Here’s a view of the marina, at night, from my hotel room. It was magical. I had a wonderful time.
I have always wanted to be one of those plucky, purposeful “road warrior” type travelers. For those of you who don’t recognize the term, “road warrior” refers to a particular type of business traveler – one who travels a lot, mostly on planes, knows what to carry, and makes the best use of technology.
I take a lot of technology stuff with me, but I’m not a quick or elegant traveler, one who knows where everything is, someone who can whip out that laptop at the last minute, and then quickly put it away.
Here is the story from my last airport venture, a couple of days ago.
1. Troll the gates (past security) looking for a working electrical outlet. We all do this. Airports are slow to recognize that we’d be a lot happier if we could just plug in.
2. Find what looks like a working electrical outlet, on the floor, next to a window. Sit on the floor (ick), pull out laptop from the rolling backpack – only have to dislodge two packets of stuff in my bag. Pull out cord. Snake the power cord on the floor, and plug into the outlet and the laptop. Fire up laptop, resting it awkwardly on my knees. Discover that the outlet is not working, and it’s so sunny (back to a window) that I cannot see the screen anyway. Pack up and move on.
3. Find what looks like another working outlet – the floor, but close to a row of real seats. Pull out laptop, power cord, headphones and mouse – 3 cases, counting laptop case. Rolling backpack tips over but I right it. Plug in power cord. Perch laptop on knees. Rest laptop on seat next to me, plug in headphones (no need to turn off speaker), wireless mouse (not a big fan of the track pad), and power cord. Fire up laptop.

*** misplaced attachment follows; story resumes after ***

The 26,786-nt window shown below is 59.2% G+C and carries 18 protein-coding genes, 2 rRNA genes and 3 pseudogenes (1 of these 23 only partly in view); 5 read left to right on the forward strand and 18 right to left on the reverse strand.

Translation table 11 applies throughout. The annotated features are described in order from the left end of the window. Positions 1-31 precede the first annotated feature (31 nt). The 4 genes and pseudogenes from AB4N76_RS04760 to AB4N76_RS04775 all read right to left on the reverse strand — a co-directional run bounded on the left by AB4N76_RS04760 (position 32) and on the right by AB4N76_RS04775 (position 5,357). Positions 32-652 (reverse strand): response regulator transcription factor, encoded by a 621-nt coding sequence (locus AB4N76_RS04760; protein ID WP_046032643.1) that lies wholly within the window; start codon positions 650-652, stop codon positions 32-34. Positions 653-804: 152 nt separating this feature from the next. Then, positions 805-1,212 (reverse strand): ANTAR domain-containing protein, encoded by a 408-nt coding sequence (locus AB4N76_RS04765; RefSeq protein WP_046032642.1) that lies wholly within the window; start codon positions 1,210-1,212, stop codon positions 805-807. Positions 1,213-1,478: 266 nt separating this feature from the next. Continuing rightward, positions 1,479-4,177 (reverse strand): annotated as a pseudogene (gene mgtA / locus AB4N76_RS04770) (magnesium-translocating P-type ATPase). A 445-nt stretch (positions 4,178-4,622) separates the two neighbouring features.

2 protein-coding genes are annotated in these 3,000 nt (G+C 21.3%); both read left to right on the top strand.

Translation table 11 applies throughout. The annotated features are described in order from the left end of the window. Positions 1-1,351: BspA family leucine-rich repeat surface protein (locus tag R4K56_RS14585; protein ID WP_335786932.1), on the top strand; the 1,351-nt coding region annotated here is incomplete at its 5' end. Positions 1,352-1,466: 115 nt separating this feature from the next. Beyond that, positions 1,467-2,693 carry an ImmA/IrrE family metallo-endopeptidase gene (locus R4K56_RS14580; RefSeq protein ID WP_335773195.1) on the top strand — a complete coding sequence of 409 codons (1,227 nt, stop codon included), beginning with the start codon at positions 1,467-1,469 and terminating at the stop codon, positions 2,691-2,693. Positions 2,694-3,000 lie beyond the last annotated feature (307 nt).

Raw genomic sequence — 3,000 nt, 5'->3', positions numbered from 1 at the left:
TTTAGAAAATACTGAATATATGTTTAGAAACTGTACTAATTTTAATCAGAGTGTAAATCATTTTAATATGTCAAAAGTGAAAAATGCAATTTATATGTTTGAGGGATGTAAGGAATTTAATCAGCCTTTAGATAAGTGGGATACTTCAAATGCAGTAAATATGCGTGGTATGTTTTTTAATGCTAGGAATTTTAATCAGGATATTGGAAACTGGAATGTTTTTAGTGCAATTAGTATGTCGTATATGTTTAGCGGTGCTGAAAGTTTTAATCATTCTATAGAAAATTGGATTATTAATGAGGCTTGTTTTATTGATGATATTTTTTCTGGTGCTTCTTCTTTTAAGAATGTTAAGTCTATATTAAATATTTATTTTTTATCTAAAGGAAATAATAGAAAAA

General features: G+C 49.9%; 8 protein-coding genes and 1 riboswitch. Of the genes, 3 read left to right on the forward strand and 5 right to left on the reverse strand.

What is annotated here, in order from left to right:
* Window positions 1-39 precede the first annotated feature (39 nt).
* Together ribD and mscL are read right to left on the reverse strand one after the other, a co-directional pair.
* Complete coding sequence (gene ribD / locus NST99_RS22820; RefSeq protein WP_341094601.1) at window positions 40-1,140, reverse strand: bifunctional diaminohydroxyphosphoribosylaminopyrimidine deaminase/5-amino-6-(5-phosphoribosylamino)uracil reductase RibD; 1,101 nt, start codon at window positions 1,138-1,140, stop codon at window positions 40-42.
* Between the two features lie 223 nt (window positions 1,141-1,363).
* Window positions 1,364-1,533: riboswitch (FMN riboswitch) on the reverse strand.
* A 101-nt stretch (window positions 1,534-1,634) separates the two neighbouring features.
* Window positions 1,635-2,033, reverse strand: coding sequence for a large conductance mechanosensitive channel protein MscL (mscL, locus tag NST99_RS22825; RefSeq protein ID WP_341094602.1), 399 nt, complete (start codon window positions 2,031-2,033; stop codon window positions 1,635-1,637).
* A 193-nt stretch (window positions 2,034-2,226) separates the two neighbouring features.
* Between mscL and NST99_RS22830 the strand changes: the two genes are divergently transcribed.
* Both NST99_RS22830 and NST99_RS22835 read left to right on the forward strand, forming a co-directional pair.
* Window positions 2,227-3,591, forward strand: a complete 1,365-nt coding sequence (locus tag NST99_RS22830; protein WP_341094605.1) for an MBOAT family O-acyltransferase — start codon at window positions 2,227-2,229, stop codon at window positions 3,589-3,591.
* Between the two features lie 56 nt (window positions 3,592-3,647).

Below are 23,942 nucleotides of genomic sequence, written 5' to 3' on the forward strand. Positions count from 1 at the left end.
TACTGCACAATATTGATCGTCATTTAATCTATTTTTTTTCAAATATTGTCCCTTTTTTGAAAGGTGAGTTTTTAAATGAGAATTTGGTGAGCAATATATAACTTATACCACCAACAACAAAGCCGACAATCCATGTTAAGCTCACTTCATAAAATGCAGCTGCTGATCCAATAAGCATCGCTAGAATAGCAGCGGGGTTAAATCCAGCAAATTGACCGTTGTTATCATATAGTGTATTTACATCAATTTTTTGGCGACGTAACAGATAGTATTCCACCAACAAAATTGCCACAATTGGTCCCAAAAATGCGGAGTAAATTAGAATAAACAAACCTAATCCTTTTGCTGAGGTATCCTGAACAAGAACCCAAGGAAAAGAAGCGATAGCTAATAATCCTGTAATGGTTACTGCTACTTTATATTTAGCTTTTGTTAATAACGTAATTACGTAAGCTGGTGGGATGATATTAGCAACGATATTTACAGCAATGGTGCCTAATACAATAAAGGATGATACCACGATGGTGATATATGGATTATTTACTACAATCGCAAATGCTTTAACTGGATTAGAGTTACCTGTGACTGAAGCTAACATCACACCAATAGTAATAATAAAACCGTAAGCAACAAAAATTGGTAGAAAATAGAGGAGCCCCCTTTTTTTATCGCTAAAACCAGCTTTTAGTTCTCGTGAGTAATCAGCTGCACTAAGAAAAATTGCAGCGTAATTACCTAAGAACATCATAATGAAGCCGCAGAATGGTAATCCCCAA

4. Little tricky using the mouse. It works better if I mouse over myself, oddly enough – not enough room on the seat for the mouse and the laptop. Use a combo of touch screen and mouse to access laptop.
5. Look for a free working wireless connection. If I was a real road warrior, my company would pay for airport wireless access. Find a couple of wireless networks, but you have to pay for all of them – not my thing.
6. Pull out my Smartphone – Motorola Q – admittedly “last year’s” model (Windows Mobile 5), but I like it a lot. The pricey data plan I pay for is going to get some use. I have to find a place to rest my Smartphone, as I have to connect it to a USB port with its cable. The connection software works well, and I’ve memorized the sequence of what you hook up first – very road warrior of me! I’m online. I download email, also check out a game web forum. Not all that “road warrior” of me, but hey, it’s my time.
7. Cool thing to try – might as well see if Guild Wars, an online multiplayer game, will play on the laptop using my Smartphone data plan. My network is not 3G, so it’s faster than dialup, but slower than broadband DSL. Surprise – Guild Wars plays great! I’m a little too distracted for actual playing, so I move around a bit in Guild Wars, and then close the program.
8. Shut everything down, pack everything up in their cases, push everything back in rolling backpack (have to rearrange) and move on.
I do feel like a road warrior when I do the data thing on my cell phone. I get great reception at the airport, and my Smartphone has a full, though small keyboard. Reading email and accessing the web is oddly fun.
Here’s a picture for you – a plane (one of my flights from a couple of years ago) in the air. You can see all the lovely blue out the window. A digital camera (better than my Smartphone camera) is another thing I bring with me.
All for now,